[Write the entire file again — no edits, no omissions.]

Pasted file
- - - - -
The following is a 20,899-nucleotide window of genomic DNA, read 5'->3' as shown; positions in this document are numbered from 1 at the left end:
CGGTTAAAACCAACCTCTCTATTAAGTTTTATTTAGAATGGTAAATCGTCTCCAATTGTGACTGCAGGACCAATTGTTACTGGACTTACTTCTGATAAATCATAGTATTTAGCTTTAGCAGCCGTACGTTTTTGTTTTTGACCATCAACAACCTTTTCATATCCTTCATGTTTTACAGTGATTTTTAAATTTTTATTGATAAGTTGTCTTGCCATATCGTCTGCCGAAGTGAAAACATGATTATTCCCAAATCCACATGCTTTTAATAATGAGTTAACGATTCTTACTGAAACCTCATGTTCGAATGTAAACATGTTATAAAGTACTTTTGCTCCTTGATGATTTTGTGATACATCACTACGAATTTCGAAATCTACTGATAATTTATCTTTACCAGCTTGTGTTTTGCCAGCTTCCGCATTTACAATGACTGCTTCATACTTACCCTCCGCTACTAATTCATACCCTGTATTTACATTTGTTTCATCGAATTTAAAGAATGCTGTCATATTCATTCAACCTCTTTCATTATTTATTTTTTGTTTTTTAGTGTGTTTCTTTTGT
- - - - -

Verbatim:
The following is a 20,899-nucleotide window of genomic DNA, read 5'->3' as shown; positions in this document are numbered from 1 at the left end:
CGGTTAAAACCAACCTCTCTATTAAGTTTTATTTAGAATGGTAAATCGTCTCCAATTGTGACTGCAGGACCAATTGTTACTGGACTTACTTCTGATAAATCATAGTATTTAGCTTTAGCAGCCGTACGTTTTTGTTTTTGACCATCAACAACCTTTTCATATCCTTCATGTTTTACAGTGATTTTTAAATTTTTATTGATAAGTTGTCTTGCCATATCGTCTGCCGAAGTGAAAACATGATTATTCCCAAATCCACATGCTTTTAATAATGAGTTAACGATTCTTACTGAAACCTCATGTTCGAATGTAAACATGTTATAAAGTACTTTTGCTCCTTGATGATTTTGTGATACATCACTACGAATTTCGAAATCTACTGATAATTTATCTTTACCAGCTTGTGTTTTGCCAGCTTCCGCATTTACAATGACTGCTTCATACTTACCCTCCGCTACTAATTCATACCCTGTATTTACATTTGTTTCATCGAATTTAAAGAATGCTGTCATATTCATTCAACCTCTTTCATTATTTATTTTTTGTTTTTTAGTGTGTTTCTTTTGT